dedicated to the discussion of the chinese internal martial arts of xingyiquan, baguazhang, taijiquan, related arts, and anything else best discussed over a bottle of rum
A recent article reports that human perception of heartbeat timing is mediated by right (non-dominant) anterior insular cortex, and that the activity and the size of this region is directly correlated with individuals' subjective awareness of inner body feelings and emotionality.
Functional neuroimaging investigations in the fields of social neuroscience and neuroeconomics indicate that the anterior insular cortex (AI) is consistently involved in empathy, compassion, and interpersonal phenomena such as fairness and cooperation. These findings suggest that AI plays an important role in social emotions, hereby defined as affective states that arise when we interact with other people and that depend on the social context. After we link the role of AI in social emotions to interoceptive awareness and the representation of current global emotional states, we will present a model suggesting that AI is not only involved in representing current states, but also in predicting emotional states relevant to the self and others. This model also proposes that AI enables us to learn about emotional states as well as about the uncertainty attached to events, and implies that AI plays a dominant role in decision making in complex and uncertain environments. Our review further highlights that dorsal and ventro-central, as well as anterior and posterior subdivisions of AI potentially subserve different functions and guide different aspects of behavioral regulation. We conclude with a section summarizing different routes to understanding other people’s actions, feelings and thoughts, emphasizing the notion that the predominant role of AI involves understanding others’ feeling and bodily states rather than their action intentions or abstract beliefs.
Social neuro-science has recently started to investigate the neuronal mechanisms underlying our ability to understand the mental and emotional states of others. In this review, imaging research conducted on theory of mind (ToM or mentalizing) and empathy is selectively reviewed. It is proposed that even though these abilities are often used as synonyms in the literature these capacities represent different abilities that rely on different neuronal circuitry. ToM refers to our ability to understand mental states such as intentions, goals and beliefs, and relies on structures of the temporal lobe and the pre-frontal cortex. In contrast, empathy refers to our ability to share the feelings (emotions and sensations) of others and relies on sensorimotor cortices as well as limbic and para-limbic structures. It is further argued that the concept of empathy as used in lay terms refers to a multi-level construct extending from simple forms of emotion contagion to complex forms of cognitive perspective taking.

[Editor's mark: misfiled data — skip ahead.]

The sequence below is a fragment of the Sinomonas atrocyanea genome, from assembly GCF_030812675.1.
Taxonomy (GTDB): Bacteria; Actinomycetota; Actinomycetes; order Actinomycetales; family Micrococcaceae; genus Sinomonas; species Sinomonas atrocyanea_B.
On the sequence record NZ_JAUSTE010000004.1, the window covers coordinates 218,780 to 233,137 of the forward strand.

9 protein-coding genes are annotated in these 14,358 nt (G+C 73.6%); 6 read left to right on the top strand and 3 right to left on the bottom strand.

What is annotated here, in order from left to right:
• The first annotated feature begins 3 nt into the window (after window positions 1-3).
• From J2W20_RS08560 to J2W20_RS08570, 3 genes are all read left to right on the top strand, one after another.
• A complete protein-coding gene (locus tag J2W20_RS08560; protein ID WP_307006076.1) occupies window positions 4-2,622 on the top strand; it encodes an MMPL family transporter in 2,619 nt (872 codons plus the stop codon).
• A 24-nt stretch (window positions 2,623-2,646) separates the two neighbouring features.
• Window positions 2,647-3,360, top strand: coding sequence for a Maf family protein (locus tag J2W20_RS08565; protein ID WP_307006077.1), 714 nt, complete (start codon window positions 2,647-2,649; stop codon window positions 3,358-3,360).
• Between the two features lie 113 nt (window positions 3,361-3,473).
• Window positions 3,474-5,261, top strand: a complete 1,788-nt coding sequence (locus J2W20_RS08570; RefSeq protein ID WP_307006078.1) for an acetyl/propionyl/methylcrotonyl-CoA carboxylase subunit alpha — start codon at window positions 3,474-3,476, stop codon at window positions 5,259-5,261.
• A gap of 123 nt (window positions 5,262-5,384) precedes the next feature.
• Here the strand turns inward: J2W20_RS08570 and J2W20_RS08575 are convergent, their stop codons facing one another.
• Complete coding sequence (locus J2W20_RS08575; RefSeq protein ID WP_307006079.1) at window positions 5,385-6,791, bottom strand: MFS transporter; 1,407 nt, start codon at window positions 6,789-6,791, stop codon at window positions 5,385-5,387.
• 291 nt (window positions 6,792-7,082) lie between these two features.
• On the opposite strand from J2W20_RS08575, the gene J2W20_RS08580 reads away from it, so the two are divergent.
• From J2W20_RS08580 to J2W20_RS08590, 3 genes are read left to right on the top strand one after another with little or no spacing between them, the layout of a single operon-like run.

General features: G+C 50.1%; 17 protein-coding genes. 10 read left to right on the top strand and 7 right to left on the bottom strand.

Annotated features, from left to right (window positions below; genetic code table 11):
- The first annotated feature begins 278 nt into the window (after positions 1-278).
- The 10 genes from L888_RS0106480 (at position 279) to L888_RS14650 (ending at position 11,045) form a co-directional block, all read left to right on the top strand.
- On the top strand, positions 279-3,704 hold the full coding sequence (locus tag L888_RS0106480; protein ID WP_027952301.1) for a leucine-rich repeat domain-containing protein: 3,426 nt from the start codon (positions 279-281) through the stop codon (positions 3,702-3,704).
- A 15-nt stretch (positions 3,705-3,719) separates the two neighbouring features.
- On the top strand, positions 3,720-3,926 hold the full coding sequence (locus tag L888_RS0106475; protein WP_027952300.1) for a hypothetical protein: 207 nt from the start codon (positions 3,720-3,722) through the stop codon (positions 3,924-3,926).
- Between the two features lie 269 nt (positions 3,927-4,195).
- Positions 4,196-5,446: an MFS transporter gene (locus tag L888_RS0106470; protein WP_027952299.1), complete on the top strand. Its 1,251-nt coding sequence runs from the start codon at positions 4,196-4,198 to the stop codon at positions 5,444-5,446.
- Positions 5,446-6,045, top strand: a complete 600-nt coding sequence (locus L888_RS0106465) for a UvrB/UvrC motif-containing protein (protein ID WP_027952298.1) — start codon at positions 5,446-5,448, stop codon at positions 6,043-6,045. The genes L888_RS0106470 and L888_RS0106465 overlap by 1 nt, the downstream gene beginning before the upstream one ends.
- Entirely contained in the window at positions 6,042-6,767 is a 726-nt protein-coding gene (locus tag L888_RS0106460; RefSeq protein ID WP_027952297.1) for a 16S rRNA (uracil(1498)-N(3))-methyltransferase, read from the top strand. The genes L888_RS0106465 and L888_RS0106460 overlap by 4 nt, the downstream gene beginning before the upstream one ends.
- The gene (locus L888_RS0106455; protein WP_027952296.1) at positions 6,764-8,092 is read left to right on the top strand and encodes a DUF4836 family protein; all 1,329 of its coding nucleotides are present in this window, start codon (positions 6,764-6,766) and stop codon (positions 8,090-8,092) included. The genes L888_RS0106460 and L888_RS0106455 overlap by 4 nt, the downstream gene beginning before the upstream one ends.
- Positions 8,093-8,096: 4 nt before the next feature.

Keywords: Social neuro-science; Theory of mind; Empathy; Pain; mPFC; Insula; ACC; Emotional processing
2. Mind reading
4. Future research perspectives: distinguishing mentalizing and empathizing
5. Implications for developmental neuro-sciences
6. Mentalizing and empathizing not only separate but also intertwined
In your experience, do you feel it's possible to give and receive simultaneously, similar to movement and stillness existing simultaneously in the concept of Taiji? I know you mentioned that it didn't carry the same effectiveness but wasn't sure if at higher levels of awareness if that was possible and still effective (i.e. Liangyi returning to Taiji). Very cool thread!
RickMatz wrote:I used to be in sales, and am still in a customer facing role. When I am training regularly, I find that I can read what is going on with people in a room a whole lot better.
The Japanese word for this is kan, or "feeling". 勘
At http://classicbudoka.wordpress.com/2011/11/04/38-ken-and-kan-seeing-and-feeling, there was a post about this characteristic.
Doc Stier wrote:In this way, the mind most often remains capable of intuitively receiving thoughts, feelings, and images projected by outside sources. At this point, however, a reasonable degree of mental filtering needs to be mentally established as well in order to minimize the additionally distracting tendency to consciously look at all of them throughout the day, while still allowing that which really needs to be acknowledged to enter your normal consciousness for appropriate response as needed.
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